June 19 (Bloomberg) -- Oracle Corp. Co-President Safra Catz testified that the company’s agreement with Hewlett-Packard Co. didn’t require it to continue making software that was compatible with Intel Corp.’s Itanium chip.
Catz today described to a state court judge in San Jose, California, a September 2010 phone conversation with Ann Livermore, who was then a Hewlett-Packard vice president, as they drafted the terms of a settlement agreement over Mark Hurd’s transition from chief executive officer at the world’s largest personal computer maker to co-president at Oracle.
Livermore said Hewlett-Packard wanted Oracle to continue to “port” its software to servers running on Intel’s Itanium chip, Catz testified.
“Absolutely not, this was totally out of place in this agreement,” Catz said she told Livermore in response. “It had nothing to do with what we were doing.”
Oracle lawyer Dan Wall asked Catz how Livermore responded.
“She didn’t push back,” Catz said. “She was like, ‘Ok, I get it.’”
Hewlett-Packard, based in Palo Alto, California, seeks a court order requiring Oracle to continue developing software for its servers that run on Itanium chips and about $500 million in damages, according to a person familiar with the matter.
Without such an order, Hewlett-Packard estimates it should be awarded more than $4 billion in damages, based on an extrapolation to 2020 that accounts for projected losses, said the person, who didn’t want to be identified because the court document containing the damages request is confidential.
Oracle, based in Redwood City, California, denies Hewlett-Packard’s claims, arguing that the two sentences at issue in the agreement don’t require Oracle to forfeit what software it can develop and what price it can charge.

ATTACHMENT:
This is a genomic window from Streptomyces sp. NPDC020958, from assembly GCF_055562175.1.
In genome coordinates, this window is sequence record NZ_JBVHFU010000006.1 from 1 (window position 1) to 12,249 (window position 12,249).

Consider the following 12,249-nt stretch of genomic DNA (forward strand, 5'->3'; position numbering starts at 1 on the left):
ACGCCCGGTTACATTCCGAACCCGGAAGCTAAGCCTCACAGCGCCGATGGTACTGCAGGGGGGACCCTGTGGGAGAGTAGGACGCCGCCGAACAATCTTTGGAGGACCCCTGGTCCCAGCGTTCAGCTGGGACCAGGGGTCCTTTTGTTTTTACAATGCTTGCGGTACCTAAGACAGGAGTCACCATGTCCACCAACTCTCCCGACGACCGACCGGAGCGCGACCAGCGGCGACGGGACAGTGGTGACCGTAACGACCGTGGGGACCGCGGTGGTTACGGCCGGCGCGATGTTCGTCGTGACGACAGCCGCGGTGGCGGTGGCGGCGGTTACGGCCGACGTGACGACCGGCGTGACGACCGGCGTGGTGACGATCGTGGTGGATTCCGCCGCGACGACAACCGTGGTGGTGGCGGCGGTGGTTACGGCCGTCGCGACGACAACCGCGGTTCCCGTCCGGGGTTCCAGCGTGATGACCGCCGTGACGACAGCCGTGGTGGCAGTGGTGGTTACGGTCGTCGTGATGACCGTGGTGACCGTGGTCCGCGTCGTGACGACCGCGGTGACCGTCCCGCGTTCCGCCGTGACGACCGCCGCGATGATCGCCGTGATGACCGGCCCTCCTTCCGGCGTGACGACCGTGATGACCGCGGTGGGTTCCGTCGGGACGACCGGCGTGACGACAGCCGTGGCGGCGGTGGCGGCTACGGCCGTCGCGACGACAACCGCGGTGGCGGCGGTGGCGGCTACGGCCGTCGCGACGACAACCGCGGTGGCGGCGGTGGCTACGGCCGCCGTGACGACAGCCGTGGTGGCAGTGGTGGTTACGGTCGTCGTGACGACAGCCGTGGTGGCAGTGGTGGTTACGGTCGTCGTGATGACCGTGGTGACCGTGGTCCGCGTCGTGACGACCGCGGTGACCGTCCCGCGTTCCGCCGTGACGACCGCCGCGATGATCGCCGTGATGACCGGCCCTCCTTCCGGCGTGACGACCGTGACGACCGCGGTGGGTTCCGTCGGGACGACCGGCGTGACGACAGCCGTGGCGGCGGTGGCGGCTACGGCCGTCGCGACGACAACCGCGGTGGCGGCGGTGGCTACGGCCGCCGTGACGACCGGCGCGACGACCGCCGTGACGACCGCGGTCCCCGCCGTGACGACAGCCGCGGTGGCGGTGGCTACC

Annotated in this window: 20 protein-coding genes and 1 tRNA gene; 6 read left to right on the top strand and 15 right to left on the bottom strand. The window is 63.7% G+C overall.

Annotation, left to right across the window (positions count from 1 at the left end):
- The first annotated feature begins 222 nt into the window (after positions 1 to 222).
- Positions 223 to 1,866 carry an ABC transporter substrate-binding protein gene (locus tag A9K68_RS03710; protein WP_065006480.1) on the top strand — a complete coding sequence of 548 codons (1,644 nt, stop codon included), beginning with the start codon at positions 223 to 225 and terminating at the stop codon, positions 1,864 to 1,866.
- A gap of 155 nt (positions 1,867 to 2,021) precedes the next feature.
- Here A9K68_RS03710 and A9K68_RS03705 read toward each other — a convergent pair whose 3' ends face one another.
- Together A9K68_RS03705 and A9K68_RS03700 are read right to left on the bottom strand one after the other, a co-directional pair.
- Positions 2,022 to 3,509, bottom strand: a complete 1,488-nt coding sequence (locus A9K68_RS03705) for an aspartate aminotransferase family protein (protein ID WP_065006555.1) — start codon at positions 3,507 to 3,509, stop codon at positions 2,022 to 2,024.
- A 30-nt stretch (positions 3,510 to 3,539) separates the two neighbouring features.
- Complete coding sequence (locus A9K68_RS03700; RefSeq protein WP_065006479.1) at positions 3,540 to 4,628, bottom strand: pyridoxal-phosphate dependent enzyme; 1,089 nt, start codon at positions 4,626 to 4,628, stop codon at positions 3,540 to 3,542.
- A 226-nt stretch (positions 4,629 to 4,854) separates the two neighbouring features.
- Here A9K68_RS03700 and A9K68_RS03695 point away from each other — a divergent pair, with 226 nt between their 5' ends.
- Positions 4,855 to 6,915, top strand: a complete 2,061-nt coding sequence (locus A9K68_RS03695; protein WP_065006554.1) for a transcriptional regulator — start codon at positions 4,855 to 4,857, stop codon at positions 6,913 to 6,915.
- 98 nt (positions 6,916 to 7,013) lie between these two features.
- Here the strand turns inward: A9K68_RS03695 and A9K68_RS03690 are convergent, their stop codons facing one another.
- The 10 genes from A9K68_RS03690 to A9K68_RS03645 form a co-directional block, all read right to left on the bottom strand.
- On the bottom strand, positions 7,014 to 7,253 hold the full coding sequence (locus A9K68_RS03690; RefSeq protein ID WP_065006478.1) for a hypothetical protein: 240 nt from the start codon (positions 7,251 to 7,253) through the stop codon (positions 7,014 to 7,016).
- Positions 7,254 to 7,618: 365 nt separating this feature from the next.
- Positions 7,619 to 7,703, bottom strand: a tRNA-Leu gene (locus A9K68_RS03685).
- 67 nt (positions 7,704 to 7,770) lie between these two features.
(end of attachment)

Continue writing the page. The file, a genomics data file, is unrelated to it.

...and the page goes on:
In the first phase of the trial, which started June 4, Superior Court Judge James Kleinberg must determine whether Oracle is contractually obligated to continue developing software for Hewlett-Packard’s Itanium-based servers. If so, a jury will determine in a second phase whether Oracle broke the contract and what, if any, damages should be awarded.
On cross-examination, Hewlett-Packard’s lawyer, Robert Frank, showed Catz a portion of a Sept. 12, 2010, e-mail from Oracle General Counsel Dorian Daley to lawyers drafting Hurd’s settlement agreement. Under the heading, “Reaffirmation of the Oracle -- HP partnership,” the e-mail refers to a conversation between Catz and Livermore.
“Ms. Catz and Ms. Livermore did not discuss anything more than an agreement to continue to work together as the companies have -- with Oracle porting products to HP’s platform and HP supporting the ported products and the parties engaging in joint marketing opportunities -- for the mutual benefit of customers,” Daley wrote in the e-mail.
Frank asked Catz if Daley “misrepresented” her conversation with Livermore.
“She added to the conversation, so this is not a perfect representation,” Catz told the court. Daley “added things in the dashes,” she said.
Sales of Hewlett-Packard’s Itanium-based Integrity and Superdome servers have declined since Oracle made its March 2011 announcement that it would stop developing software for Itanium, Martin Fink, a senior vice president at Hewlett-Packard, testified last week.
In 2011, revenue for the “business critical systems” group that Fink manages was about $2.5 billion. Sales of Itanium-based machines accounted for about 90 to 95 percent of the group’s revenue before Oracle’s announcement, Fink said. Now, those machines comprise 70 to 75 percent of the group’s revenue, he testified.
The case is Hewlett-Packard Co. v. Oracle Corp., 11-cv-203163, California Superior Court, Santa Clara County (San Jose).
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